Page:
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Functional disability with systematic trends and uncertainty: A comparison between China and the U.S.

Mengyi Xu

Yu Fu, Michael Sherris and Mengyi Xu

Abstract: China and the U.S. are two contrasting countries in terms of functional disability and long-term care. China is experiencing declining family support for long-term care and developing private long-term care insurance. The U.S. has more developed public aged care and private long-term care insurance than China. Changes in the demand for long-term care are closely related to levels of and trends in mortality and functional disability. To understand future potential demand for long-term care, we compare mortality and functional disability experiences in both China and the U.S using multi-state latent factor intensity model to estimate time trends and systematic uncertainty in transition rates. The estimation results show that if trends continue, both countries will experience longevity improvement with morbidity compression and a declining proportion of the older population with a functional disability. Although the elderly Chinese have an estimated shorter life expectancy, they are expected to spend a smaller proportion of that future lifetime functionally disabled in contrast to the U.S. Systematic uncertainty is shown to be significant in future trends in disability rates and our model estimated higher uncertainty in trends for the Chinese elderly, especially for urban residents.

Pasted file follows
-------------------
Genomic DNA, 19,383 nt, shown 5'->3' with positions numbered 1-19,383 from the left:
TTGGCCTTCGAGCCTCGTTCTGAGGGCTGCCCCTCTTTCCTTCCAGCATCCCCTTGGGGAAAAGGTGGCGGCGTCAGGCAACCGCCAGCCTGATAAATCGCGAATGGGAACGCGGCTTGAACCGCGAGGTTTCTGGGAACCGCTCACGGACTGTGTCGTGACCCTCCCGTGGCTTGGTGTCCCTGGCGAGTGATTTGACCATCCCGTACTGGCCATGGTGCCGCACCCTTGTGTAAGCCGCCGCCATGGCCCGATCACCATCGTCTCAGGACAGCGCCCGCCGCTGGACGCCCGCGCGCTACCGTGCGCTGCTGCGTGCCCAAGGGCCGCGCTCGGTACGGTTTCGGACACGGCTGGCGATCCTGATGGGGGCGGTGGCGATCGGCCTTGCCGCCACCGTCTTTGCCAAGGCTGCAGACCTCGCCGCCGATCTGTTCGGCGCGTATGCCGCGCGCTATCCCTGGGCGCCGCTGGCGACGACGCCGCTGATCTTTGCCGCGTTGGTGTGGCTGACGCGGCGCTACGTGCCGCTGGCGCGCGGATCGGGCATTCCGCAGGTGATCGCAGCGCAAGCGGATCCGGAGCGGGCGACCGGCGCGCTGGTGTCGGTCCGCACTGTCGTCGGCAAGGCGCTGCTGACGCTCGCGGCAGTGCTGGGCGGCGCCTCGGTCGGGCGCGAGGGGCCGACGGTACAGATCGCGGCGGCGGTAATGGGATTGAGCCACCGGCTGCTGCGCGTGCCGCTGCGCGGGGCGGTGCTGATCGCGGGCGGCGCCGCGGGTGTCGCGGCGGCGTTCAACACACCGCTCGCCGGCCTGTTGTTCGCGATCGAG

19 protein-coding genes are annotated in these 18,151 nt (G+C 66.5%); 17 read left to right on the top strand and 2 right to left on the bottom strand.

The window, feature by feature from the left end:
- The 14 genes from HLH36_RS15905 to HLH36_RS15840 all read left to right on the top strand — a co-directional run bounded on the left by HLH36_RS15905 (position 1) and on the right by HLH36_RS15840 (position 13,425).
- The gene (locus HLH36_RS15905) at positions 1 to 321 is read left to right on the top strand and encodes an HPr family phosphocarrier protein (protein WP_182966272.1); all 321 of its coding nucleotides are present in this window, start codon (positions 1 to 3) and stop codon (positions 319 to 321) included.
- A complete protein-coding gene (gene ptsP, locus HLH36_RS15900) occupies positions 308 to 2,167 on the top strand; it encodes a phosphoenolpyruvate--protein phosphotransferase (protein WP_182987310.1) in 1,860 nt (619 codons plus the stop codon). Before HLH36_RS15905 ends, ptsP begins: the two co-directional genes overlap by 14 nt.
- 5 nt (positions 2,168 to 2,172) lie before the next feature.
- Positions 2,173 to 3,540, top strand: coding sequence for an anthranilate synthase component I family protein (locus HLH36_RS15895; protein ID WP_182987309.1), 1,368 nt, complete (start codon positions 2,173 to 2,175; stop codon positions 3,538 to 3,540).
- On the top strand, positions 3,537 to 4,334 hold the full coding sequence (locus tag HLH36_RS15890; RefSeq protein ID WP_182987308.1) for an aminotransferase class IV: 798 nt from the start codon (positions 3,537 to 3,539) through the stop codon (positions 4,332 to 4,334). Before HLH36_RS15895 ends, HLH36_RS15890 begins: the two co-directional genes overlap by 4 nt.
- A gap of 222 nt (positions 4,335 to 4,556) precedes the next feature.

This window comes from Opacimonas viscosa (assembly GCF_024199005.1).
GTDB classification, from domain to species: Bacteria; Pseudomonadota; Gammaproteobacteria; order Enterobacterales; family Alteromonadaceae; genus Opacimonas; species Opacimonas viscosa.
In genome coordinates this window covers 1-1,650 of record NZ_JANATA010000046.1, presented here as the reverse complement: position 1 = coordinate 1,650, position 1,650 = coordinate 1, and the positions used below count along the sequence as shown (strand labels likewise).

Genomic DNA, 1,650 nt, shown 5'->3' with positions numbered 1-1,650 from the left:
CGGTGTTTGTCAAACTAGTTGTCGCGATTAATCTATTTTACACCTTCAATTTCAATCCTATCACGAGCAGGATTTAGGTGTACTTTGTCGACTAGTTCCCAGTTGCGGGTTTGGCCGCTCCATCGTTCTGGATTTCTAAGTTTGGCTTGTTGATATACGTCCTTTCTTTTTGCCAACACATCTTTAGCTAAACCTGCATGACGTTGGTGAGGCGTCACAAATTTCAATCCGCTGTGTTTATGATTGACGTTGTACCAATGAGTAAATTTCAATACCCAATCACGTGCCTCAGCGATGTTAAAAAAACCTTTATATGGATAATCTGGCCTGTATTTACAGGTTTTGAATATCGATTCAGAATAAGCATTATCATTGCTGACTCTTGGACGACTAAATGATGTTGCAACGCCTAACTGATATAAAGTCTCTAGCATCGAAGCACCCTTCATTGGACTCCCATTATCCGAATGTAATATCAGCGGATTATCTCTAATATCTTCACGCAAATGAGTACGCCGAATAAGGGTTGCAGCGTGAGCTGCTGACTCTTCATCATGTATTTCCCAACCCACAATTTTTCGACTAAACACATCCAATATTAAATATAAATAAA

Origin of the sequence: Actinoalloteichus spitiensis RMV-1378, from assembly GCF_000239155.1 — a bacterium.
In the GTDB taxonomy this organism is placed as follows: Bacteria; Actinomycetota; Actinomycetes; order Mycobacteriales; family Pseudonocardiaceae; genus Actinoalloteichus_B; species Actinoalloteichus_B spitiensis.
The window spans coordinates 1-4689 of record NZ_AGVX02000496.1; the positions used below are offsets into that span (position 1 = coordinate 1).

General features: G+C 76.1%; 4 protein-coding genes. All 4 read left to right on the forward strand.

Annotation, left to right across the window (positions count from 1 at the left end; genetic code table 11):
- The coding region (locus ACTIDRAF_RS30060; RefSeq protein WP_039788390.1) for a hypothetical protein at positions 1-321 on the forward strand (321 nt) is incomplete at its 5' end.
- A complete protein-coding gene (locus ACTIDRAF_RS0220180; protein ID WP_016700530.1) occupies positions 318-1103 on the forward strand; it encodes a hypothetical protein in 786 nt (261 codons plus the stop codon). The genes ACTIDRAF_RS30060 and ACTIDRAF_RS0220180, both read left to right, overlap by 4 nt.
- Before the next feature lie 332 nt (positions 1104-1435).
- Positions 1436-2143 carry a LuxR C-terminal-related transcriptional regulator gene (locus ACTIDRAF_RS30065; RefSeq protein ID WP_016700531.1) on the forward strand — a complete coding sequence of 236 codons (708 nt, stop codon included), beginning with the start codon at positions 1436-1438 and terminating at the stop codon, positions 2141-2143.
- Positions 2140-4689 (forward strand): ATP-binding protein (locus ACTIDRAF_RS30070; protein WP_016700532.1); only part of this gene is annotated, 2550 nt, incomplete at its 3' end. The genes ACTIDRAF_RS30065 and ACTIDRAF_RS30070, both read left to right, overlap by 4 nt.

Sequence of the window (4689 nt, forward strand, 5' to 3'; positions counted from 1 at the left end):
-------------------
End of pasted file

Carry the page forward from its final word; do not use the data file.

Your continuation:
Keywords: Functional disability; life expectancy; systematic trend and uncertainty; multi-state latent factor intensity model

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